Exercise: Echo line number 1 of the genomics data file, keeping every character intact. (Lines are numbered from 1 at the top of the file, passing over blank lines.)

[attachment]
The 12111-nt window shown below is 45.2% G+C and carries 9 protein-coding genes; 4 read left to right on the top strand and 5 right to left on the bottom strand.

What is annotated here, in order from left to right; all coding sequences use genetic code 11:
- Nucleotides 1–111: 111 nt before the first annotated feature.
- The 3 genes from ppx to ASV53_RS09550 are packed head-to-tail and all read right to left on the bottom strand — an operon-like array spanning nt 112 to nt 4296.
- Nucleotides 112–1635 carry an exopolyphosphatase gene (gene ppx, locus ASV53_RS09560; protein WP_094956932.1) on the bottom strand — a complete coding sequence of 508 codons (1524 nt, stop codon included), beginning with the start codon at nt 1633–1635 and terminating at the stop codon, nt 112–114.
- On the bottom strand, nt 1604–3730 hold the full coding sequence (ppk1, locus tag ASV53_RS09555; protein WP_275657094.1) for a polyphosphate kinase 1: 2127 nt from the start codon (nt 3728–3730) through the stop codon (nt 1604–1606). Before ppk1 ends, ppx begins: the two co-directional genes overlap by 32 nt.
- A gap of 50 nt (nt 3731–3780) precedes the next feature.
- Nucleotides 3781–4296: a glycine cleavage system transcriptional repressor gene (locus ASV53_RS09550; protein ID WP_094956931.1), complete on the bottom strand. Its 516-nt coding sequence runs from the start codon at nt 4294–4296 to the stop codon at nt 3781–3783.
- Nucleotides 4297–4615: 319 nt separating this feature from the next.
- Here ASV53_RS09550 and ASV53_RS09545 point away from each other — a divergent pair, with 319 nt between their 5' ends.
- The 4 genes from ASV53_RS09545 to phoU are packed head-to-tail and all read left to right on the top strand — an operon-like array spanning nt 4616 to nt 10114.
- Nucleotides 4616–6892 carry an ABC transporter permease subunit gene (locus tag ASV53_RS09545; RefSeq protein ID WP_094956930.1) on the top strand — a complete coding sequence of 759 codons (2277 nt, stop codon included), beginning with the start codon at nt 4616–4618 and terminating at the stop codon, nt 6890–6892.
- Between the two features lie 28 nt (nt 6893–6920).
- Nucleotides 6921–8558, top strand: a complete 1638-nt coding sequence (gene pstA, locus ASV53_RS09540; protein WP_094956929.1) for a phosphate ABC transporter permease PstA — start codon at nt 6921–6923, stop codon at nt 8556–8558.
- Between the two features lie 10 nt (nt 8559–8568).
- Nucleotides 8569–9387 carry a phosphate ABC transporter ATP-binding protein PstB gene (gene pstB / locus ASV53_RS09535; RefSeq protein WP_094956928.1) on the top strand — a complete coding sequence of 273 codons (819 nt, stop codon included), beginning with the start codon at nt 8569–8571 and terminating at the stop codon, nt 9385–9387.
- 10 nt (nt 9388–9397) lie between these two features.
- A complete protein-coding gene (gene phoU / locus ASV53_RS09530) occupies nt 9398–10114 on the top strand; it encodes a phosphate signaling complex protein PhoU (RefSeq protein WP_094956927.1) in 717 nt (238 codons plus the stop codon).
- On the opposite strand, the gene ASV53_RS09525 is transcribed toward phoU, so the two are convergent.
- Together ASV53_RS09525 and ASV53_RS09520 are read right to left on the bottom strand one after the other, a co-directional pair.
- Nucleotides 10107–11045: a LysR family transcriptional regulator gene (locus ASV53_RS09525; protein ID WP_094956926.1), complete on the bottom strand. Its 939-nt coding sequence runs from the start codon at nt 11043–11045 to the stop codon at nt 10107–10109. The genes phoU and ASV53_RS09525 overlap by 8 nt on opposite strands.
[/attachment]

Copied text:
The 12111-nt window shown below is 45.2% G+C and carries 9 protein-coding genes; 4 read left to right on the top strand and 5 right to left on the bottom strand.